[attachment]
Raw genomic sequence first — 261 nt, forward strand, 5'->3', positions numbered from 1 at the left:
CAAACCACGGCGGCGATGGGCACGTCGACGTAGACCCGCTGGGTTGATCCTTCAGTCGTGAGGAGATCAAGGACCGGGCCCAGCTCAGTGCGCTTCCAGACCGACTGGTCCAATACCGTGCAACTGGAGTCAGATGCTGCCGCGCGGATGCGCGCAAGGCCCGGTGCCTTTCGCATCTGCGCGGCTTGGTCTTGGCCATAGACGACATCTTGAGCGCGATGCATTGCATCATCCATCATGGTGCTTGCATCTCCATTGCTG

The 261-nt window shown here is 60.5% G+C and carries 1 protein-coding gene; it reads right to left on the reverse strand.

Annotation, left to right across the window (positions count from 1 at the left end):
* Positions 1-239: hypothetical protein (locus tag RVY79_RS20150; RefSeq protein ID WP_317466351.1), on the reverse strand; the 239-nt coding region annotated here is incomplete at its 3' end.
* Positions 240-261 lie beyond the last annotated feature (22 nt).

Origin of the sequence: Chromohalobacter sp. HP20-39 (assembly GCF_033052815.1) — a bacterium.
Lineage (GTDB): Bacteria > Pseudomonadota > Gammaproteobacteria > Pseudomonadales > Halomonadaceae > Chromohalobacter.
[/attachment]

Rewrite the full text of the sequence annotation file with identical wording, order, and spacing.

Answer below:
Raw genomic sequence first — 261 nt, forward strand, 5'->3', positions numbered from 1 at the left:
CAAACCACGGCGGCGATGGGCACGTCGACGTAGACCCGCTGGGTTGATCCTTCAGTCGTGAGGAGATCAAGGACCGGGCCCAGCTCAGTGCGCTTCCAGACCGACTGGTCCAATACCGTGCAACTGGAGTCAGATGCTGCCGCGCGGATGCGCGCAAGGCCCGGTGCCTTTCGCATCTGCGCGGCTTGGTCTTGGCCATAGACGACATCTTGAGCGCGATGCATTGCATCATCCATCATGGTGCTTGCATCTCCATTGCTG

The 261-nt window shown here is 60.5% G+C and carries 1 protein-coding gene; it reads right to left on the reverse strand.

Annotation, left to right across the window (positions count from 1 at the left end):
* Positions 1-239: hypothetical protein (locus tag RVY79_RS20150; RefSeq protein ID WP_317466351.1), on the reverse strand; the 239-nt coding region annotated here is incomplete at its 3' end.
* Positions 240-261 lie beyond the last annotated feature (22 nt).

Origin of the sequence: Chromohalobacter sp. HP20-39 (assembly GCF_033052815.1) — a bacterium.
Lineage (GTDB): Bacteria > Pseudomonadota > Gammaproteobacteria > Pseudomonadales > Halomonadaceae > Chromohalobacter.